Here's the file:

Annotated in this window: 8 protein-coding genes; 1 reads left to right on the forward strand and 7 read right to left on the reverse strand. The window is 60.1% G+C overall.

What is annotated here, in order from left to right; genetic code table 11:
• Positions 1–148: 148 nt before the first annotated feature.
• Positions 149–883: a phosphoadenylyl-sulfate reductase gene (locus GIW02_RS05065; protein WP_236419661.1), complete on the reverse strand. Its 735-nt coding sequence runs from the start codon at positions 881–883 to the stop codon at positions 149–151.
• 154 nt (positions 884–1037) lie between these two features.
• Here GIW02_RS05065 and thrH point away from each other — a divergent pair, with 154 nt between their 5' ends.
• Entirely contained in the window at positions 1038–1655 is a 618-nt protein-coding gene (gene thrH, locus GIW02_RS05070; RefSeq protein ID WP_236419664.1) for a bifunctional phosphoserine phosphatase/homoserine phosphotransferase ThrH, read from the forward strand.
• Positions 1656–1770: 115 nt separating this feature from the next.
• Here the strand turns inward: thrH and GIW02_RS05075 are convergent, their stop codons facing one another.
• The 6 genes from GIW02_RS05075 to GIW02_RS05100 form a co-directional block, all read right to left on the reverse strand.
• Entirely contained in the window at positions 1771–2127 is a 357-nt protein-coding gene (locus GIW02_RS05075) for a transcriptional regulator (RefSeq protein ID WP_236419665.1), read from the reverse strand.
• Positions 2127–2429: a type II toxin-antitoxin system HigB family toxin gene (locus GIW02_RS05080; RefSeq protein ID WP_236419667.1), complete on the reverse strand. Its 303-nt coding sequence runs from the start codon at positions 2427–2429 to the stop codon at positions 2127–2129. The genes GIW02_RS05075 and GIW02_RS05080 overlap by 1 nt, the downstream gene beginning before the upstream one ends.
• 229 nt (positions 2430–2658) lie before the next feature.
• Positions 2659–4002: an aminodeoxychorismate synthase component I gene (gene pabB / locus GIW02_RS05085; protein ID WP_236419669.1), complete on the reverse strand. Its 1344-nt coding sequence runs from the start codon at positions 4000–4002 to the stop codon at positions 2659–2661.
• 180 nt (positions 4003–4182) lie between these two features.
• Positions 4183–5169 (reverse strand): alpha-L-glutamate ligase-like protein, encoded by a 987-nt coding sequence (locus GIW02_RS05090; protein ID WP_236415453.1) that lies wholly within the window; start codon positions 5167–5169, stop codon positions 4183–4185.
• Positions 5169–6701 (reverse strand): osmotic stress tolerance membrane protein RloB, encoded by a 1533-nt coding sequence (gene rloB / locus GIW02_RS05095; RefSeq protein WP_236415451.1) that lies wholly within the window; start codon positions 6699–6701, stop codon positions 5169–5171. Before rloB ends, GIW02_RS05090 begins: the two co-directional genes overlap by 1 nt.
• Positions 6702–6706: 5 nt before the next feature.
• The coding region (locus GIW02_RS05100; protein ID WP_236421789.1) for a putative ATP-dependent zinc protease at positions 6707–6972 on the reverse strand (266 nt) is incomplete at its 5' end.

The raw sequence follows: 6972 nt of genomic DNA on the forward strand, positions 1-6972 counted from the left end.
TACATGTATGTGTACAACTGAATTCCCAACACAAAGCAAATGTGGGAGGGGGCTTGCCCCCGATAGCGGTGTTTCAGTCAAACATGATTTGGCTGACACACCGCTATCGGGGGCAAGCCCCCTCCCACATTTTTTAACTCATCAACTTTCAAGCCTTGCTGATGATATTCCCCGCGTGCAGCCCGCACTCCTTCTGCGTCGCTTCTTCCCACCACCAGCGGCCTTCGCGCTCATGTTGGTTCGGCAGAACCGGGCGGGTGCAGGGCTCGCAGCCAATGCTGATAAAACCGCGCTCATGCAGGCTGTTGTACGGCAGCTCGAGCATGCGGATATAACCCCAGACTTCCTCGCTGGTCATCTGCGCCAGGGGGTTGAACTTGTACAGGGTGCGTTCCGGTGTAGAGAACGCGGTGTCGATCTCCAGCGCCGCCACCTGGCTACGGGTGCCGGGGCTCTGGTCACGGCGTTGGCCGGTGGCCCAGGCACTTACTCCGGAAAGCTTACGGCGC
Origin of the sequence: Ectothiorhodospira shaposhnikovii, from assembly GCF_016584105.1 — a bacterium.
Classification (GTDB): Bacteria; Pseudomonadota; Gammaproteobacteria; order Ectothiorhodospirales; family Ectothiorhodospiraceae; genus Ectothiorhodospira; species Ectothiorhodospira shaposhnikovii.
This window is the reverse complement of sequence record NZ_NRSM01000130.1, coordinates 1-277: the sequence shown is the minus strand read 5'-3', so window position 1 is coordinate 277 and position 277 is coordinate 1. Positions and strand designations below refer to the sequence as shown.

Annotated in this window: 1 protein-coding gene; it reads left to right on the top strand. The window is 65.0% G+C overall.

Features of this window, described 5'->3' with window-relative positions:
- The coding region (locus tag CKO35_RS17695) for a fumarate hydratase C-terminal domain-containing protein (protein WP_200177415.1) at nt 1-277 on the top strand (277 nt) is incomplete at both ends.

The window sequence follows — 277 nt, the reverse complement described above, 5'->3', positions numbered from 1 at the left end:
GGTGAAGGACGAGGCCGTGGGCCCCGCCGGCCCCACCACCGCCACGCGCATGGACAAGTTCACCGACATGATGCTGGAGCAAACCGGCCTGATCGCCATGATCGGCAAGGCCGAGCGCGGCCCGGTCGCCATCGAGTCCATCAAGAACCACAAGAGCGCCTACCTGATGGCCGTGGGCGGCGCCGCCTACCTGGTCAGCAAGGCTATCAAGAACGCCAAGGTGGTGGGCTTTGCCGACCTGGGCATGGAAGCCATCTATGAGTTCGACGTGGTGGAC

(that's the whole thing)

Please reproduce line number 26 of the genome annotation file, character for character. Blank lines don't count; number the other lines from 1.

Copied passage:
Features of this window, described 5'->3' with window-relative positions: